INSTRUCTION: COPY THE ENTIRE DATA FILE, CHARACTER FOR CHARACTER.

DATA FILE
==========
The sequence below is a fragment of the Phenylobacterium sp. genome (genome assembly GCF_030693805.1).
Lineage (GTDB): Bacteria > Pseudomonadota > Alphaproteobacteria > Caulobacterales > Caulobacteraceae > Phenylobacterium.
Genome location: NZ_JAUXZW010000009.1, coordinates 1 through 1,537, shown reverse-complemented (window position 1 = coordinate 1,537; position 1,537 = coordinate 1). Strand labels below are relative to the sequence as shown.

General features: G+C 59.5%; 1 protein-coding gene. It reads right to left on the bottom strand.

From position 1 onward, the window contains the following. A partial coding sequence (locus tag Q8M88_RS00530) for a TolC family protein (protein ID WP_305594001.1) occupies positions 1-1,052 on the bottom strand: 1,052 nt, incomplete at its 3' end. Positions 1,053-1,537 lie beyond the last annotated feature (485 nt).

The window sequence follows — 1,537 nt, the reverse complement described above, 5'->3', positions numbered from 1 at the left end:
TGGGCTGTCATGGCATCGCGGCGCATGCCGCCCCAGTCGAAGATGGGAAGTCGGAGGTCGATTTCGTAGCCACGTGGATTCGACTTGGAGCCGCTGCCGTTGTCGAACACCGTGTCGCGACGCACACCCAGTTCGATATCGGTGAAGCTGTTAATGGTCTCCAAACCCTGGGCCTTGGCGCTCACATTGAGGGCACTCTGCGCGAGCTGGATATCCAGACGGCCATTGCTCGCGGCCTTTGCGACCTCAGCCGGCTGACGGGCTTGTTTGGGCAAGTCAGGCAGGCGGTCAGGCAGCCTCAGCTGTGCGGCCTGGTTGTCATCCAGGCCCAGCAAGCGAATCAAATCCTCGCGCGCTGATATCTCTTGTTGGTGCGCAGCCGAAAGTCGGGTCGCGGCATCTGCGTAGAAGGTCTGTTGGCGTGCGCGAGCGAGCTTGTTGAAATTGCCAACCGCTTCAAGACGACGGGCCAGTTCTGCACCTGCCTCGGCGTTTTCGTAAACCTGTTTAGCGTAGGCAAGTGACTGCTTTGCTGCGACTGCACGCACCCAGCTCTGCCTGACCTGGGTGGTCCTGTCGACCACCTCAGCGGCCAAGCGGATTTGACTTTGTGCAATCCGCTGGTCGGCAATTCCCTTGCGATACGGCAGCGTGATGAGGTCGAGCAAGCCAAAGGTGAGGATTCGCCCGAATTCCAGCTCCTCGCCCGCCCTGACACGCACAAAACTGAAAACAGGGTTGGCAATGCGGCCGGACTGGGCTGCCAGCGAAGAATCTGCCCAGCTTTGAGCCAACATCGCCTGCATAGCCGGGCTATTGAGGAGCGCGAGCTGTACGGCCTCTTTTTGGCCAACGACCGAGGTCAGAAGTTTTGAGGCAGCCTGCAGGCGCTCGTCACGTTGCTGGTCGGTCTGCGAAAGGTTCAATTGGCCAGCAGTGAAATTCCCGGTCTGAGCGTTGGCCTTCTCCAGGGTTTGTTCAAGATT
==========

The sequence below is a fragment of the Phenylobacterium sp. genome (genome assembly GCF_030693805.1).
Lineage (GTDB): Bacteria > Pseudomonadota > Alphaproteobacteria > Caulobacterales > Caulobacteraceae > Phenylobacterium.
Genome location: NZ_JAUXZW010000009.1, coordinates 1 through 1,537, shown reverse-complemented (window position 1 = coordinate 1,537; position 1,537 = coordinate 1). Strand labels below are relative to the sequence as shown.

General features: G+C 59.5%; 1 protein-coding gene. It reads right to left on the bottom strand.

From position 1 onward, the window contains the following. A partial coding sequence (locus tag Q8M88_RS00530) for a TolC family protein (protein ID WP_305594001.1) occupies positions 1-1,052 on the bottom strand: 1,052 nt, incomplete at its 3' end. Positions 1,053-1,537 lie beyond the last annotated feature (485 nt).

The window sequence follows — 1,537 nt, the reverse complement described above, 5'->3', positions numbered from 1 at the left end:
TGGGCTGTCATGGCATCGCGGCGCATGCCGCCCCAGTCGAAGATGGGAAGTCGGAGGTCGATTTCGTAGCCACGTGGATTCGACTTGGAGCCGCTGCCGTTGTCGAACACCGTGTCGCGACGCACACCCAGTTCGATATCGGTGAAGCTGTTAATGGTCTCCAAACCCTGGGCCTTGGCGCTCACATTGAGGGCACTCTGCGCGAGCTGGATATCCAGACGGCCATTGCTCGCGGCCTTTGCGACCTCAGCCGGCTGACGGGCTTGTTTGGGCAAGTCAGGCAGGCGGTCAGGCAGCCTCAGCTGTGCGGCCTGGTTGTCATCCAGGCCCAGCAAGCGAATCAAATCCTCGCGCGCTGATATCTCTTGTTGGTGCGCAGCCGAAAGTCGGGTCGCGGCATCTGCGTAGAAGGTCTGTTGGCGTGCGCGAGCGAGCTTGTTGAAATTGCCAACCGCTTCAAGACGACGGGCCAGTTCTGCACCTGCCTCGGCGTTTTCGTAAACCTGTTTAGCGTAGGCAAGTGACTGCTTTGCTGCGACTGCACGCACCCAGCTCTGCCTGACCTGGGTGGTCCTGTCGACCACCTCAGCGGCCAAGCGGATTTGACTTTGTGCAATCCGCTGGTCGGCAATTCCCTTGCGATACGGCAGCGTGATGAGGTCGAGCAAGCCAAAGGTGAGGATTCGCCCGAATTCCAGCTCCTCGCCCGCCCTGACACGCACAAAACTGAAAACAGGGTTGGCAATGCGGCCGGACTGGGCTGCCAGCGAAGAATCTGCCCAGCTTTGAGCCAACATCGCCTGCATAGCCGGGCTATTGAGGAGCGCGAGCTGTACGGCCTCTTTTTGGCCAACGACCGAGGTCAGAAGTTTTGAGGCAGCCTGCAGGCGCTCGTCACGTTGCTGGTCGGTCTGCGAAAGGTTCAATTGGCCAGCAGTGAAATTCCCGGTCTGAGCGTTGGCCTTCTCCAGGGTTTGTTCAAGATT